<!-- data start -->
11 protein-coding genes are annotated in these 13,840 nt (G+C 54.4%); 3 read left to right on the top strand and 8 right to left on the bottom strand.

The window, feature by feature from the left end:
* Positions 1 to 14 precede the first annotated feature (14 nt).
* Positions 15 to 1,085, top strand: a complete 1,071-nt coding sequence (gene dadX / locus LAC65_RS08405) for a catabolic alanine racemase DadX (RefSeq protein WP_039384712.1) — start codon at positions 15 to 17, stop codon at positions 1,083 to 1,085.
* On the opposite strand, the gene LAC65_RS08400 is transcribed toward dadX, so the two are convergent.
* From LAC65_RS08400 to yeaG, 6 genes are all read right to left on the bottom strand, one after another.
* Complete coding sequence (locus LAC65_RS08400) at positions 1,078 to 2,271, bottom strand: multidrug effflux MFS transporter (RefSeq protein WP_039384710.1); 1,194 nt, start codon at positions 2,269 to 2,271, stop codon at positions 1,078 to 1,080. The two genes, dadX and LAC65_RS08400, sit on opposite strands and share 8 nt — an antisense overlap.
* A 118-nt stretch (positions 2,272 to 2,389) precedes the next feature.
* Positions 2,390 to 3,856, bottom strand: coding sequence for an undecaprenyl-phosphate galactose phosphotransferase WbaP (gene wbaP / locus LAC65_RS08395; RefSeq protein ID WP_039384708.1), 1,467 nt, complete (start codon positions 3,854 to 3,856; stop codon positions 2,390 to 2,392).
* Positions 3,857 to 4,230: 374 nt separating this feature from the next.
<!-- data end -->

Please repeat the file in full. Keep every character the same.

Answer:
11 protein-coding genes are annotated in these 13,840 nt (G+C 54.4%); 3 read left to right on the top strand and 8 right to left on the bottom strand.

The window, feature by feature from the left end:
* Positions 1 to 14 precede the first annotated feature (14 nt).
* Positions 15 to 1,085, top strand: a complete 1,071-nt coding sequence (gene dadX / locus LAC65_RS08405) for a catabolic alanine racemase DadX (RefSeq protein WP_039384712.1) — start codon at positions 15 to 17, stop codon at positions 1,083 to 1,085.
* On the opposite strand, the gene LAC65_RS08400 is transcribed toward dadX, so the two are convergent.
* From LAC65_RS08400 to yeaG, 6 genes are all read right to left on the bottom strand, one after another.
* Complete coding sequence (locus LAC65_RS08400) at positions 1,078 to 2,271, bottom strand: multidrug effflux MFS transporter (RefSeq protein WP_039384710.1); 1,194 nt, start codon at positions 2,269 to 2,271, stop codon at positions 1,078 to 1,080. The two genes, dadX and LAC65_RS08400, sit on opposite strands and share 8 nt — an antisense overlap.
* A 118-nt stretch (positions 2,272 to 2,389) precedes the next feature.
* Positions 2,390 to 3,856, bottom strand: coding sequence for an undecaprenyl-phosphate galactose phosphotransferase WbaP (gene wbaP / locus LAC65_RS08395; RefSeq protein ID WP_039384708.1), 1,467 nt, complete (start codon positions 3,854 to 3,856; stop codon positions 2,390 to 2,392).
* Positions 3,857 to 4,230: 374 nt separating this feature from the next.